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Why, at lower altitudes, does the atm change more rapidly? 
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#1
Feb2512, 01:06 AM

P: 783

The lower the altitude, the more rapidly the atmospheric pressure changes with respect to altitude.
Why does this happen? I know that the pressure itself is supposed to decrease since the weight of the air column increases as altitude drops, but shouldn't this be a linear relation? Does it have anything to do with the air density and the convection of air? Thanks! BiP 


#2
Feb2512, 03:19 AM

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#3
Feb2512, 07:18 AM

P: 464

[itex]p = p_0 \cdot \left( {1  \frac{{\kappa  1}}{\kappa } \cdot \frac{{M \cdot g}}{{R \cdot T_0 }} \cdot h} \right)^{\frac{\kappa }{{\kappa  1}}}[/itex] 


#4
Feb2512, 07:32 AM

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Why, at lower altitudes, does the atm change more rapidly?
It shows why the dependence is not linear without delving into too many confusing details. Much better from the pedagogical point of view.



#5
Feb2512, 08:53 AM

P: 15,319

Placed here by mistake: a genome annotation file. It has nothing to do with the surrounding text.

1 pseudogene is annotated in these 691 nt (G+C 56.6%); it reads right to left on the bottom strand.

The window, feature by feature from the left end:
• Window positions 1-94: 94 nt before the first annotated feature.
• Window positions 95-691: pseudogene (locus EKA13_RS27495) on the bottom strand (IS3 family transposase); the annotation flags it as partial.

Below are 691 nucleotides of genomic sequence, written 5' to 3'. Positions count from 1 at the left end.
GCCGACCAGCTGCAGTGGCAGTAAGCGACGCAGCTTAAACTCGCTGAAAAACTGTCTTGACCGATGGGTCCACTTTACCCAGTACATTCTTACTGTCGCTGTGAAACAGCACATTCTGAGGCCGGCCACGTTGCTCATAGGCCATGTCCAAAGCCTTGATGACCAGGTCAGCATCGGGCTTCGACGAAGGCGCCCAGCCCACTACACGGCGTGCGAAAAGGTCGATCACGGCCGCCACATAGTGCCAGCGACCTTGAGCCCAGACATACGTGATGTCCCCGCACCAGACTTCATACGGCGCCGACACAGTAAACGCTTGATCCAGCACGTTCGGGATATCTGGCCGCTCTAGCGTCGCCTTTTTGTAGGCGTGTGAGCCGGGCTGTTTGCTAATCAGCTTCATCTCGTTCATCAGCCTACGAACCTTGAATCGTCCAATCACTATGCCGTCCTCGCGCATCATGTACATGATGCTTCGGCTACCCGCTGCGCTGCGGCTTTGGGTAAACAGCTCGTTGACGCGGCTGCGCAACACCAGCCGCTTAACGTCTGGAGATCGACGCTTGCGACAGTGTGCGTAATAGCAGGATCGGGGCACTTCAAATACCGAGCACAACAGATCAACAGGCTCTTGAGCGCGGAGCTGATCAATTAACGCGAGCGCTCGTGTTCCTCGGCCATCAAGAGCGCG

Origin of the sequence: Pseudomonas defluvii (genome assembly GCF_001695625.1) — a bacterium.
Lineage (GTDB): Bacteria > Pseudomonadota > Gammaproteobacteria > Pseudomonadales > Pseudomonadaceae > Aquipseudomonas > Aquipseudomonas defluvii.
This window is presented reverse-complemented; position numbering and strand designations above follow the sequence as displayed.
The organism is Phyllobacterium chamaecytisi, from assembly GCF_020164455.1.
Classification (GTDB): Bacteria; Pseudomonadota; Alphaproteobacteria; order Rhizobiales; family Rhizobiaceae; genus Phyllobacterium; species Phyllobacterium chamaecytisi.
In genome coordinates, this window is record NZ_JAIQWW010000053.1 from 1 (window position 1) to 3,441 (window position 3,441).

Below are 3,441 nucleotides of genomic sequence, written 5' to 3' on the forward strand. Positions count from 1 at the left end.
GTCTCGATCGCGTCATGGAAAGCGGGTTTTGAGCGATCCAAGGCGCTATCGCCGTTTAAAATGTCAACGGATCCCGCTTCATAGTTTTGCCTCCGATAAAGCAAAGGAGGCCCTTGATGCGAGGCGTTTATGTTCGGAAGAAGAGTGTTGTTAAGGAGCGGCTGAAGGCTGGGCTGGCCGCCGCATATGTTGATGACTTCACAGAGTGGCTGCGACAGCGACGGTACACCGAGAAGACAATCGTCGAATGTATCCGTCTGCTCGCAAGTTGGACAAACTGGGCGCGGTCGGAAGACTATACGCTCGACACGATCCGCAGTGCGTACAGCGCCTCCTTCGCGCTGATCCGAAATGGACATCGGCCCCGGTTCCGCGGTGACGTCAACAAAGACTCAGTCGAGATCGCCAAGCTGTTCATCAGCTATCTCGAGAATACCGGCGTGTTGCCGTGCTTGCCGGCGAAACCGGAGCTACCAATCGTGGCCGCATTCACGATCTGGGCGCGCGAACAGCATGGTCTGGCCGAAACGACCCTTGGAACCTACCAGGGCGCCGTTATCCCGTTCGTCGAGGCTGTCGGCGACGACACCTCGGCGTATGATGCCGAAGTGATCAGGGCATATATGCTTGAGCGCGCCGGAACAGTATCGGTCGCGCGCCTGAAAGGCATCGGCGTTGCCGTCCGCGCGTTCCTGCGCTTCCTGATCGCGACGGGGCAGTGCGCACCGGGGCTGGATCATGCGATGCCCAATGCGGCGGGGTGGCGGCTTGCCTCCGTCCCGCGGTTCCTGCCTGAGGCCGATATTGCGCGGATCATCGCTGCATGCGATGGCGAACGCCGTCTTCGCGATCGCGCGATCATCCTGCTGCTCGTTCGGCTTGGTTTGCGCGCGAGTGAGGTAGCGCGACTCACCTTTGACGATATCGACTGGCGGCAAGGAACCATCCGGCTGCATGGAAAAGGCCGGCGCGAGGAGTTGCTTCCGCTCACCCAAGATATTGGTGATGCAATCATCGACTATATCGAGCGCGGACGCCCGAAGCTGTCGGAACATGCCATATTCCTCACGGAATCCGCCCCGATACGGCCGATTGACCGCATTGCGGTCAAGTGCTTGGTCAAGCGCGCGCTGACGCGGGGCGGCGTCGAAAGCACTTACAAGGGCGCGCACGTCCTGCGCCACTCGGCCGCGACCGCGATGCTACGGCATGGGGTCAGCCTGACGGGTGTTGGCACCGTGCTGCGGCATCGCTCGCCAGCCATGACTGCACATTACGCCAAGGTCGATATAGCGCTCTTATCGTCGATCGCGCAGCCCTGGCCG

A rather simplistic but intuitive way to see why it should not be linear is this:
Examine the graph in your OP and imagine it as a straight line. It would intersect the Xaxis (altitude). It would mean that the edge of space the line between atmosphere and vacuum  would be sharp. You could be at 120,000 feet and be in atmo, and then at 121,000 feet and be in hard vacuum. Does that make sense? 


#6
Feb2512, 11:37 AM

P: 464




#7
Feb2512, 12:32 PM

P: 15,319

I think most people intuitively know that there is no hard boundary at very the edge of the atmo  that it gets tenuous the farther out you go. I'm pointing out that, knowing this, one can immediately deduce that the graph must be curved. 


#8
Feb2512, 12:39 PM

P: 783

Thank you everyone for your replies. I understand it now.
BiP 


#9
Feb2512, 01:54 PM

P: 464




#10
Feb2512, 09:23 PM

P: 15,319

Most us can intuitively grasp that this is not the way the atmo tapers off. Once the OP realizes that he already knew the pressure gradient was curved, he would realize that it's probably curved all the way to the ground. It's the difference between being told something, and selfdiscovery. 


#11
Feb2612, 08:04 AM

P: 346

Solving differential equation with ideal gas law and P=ρgh you would see that it follows an exponential pattern which coincides with your graph.
I think an intuitive explanation would be, with decreasing altitude, more weight of the air above is exerted to the air below. 


#12
Feb2712, 01:48 AM

P: 464




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